Experimental Jetset, the Amsterdam-based graphic design studio, has recreated an almost life-size fragment of De Lijnbaan, the iconic modernist street in Rotterdam designed by architects Van den Broek en Bakema in the early 1950s, for the Dutch pavilion at the 2014 Venice Architecture Biennale. The studio designed the exhibition, Open: A Bakema Celebration, which critically addresses the idea of the open society through the work of Jaap Bakema (1914–1981).
Bakema, a leading voice in the post-war avant-garde of 20th-century architecture, aimed to build a new, open society that was democratic, egalitarian and all-inclusive. He believed architecture should accommodate the emancipation of the masses while allowing for the self-realisation of the individual citizen. Open: A Bakema Celebration explores the relevance of such idealism for today.
But rather than a realistic representation, Experimental Jetset chose to deconstruct the notion of De Lijnbaan, translating it into a series of abstract structures, gradually dissolving into its bare elements. Using these imploded, deconstructed wooden structures as display cases, the life and work of Bakema is depicted through a large number of overlapping prints and posters, creating three-dimensional collages. Original scale models and TV-monitors showing historical footage are embedded in the collages.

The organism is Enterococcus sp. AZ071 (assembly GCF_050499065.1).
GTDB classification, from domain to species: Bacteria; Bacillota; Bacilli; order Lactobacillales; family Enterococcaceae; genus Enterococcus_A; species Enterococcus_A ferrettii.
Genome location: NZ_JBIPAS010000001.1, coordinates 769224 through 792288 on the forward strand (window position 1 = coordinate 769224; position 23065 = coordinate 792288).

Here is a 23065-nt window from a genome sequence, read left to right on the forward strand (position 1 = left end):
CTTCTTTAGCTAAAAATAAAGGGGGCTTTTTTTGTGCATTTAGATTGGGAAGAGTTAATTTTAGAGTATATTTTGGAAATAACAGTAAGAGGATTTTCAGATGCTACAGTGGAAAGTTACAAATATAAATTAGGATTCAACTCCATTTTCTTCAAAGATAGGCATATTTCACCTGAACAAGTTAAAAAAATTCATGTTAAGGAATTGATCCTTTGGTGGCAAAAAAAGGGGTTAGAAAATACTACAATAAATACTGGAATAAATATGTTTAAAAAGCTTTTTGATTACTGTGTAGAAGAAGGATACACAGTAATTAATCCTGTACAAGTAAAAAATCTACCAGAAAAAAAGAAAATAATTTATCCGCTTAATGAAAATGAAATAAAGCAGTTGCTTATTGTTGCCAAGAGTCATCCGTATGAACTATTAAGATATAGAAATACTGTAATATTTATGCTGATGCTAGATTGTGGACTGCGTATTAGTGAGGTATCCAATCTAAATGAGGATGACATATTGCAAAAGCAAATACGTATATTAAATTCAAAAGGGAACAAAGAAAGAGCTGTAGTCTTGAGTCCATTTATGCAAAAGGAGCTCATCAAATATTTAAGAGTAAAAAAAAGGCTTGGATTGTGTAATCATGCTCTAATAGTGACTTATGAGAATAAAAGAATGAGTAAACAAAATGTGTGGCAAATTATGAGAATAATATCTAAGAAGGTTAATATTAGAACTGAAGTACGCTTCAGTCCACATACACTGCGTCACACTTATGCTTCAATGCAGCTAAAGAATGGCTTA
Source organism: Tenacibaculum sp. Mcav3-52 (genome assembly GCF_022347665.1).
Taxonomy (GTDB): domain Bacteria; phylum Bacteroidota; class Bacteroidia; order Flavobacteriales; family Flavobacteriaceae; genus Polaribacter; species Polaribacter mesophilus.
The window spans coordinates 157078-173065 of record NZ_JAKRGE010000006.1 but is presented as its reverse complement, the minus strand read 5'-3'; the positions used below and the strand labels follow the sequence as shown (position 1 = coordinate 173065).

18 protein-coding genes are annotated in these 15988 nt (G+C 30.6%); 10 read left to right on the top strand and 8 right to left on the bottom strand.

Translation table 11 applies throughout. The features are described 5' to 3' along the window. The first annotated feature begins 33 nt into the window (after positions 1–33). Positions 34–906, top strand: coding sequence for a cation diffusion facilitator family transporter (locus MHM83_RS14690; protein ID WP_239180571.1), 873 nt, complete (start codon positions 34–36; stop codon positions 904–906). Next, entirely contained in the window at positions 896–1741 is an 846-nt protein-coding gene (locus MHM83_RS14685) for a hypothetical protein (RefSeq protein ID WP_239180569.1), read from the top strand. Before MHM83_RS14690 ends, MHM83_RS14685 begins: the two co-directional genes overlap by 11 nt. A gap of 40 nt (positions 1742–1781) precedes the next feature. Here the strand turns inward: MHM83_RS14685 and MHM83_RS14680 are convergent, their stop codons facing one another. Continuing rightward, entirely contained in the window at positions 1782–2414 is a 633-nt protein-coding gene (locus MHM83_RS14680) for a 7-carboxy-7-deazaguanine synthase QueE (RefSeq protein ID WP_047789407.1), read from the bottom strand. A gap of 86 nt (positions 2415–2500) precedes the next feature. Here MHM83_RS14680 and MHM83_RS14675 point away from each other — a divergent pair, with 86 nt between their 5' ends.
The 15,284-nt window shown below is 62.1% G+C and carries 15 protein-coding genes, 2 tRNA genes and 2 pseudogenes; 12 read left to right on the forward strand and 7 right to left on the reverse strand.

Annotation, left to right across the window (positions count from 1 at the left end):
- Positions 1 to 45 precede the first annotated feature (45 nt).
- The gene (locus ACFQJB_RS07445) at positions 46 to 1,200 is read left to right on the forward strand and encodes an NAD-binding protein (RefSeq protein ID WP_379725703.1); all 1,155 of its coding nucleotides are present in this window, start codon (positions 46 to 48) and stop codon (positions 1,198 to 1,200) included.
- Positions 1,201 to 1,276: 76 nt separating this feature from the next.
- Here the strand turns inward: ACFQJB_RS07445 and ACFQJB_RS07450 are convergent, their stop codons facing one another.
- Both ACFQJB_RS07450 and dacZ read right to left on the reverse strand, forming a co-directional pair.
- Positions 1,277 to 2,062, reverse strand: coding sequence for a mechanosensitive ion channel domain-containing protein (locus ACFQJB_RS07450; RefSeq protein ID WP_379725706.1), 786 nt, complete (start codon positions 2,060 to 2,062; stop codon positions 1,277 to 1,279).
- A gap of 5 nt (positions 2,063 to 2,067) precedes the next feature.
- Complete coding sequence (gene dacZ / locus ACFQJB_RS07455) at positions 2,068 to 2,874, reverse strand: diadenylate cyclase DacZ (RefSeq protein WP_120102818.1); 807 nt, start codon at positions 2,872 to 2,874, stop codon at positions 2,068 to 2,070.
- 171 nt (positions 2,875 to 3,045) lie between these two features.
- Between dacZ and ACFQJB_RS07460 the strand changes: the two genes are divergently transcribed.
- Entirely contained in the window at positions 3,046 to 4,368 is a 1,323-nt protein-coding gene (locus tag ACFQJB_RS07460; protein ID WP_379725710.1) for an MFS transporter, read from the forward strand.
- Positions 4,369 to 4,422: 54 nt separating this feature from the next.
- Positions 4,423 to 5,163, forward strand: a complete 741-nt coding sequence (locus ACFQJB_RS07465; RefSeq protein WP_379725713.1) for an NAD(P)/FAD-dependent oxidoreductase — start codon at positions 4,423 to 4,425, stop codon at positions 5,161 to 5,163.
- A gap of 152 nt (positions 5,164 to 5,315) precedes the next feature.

Experimental Jetset recreated some typical Lijnbaan street furniture (kiosks, vitrines and benches) as abstract representations of Bakema-designed buildings.
The installation also includes a photo essay by the German-born, Amsterdam-based artist Johannes Schwartz, exploring the current state of Bakema-related buildings, through a series of mimeographed split-screen images.
Open: A Bakema Celebration can be viewed at the Venice Architecture Biennale until 23 November, 2014.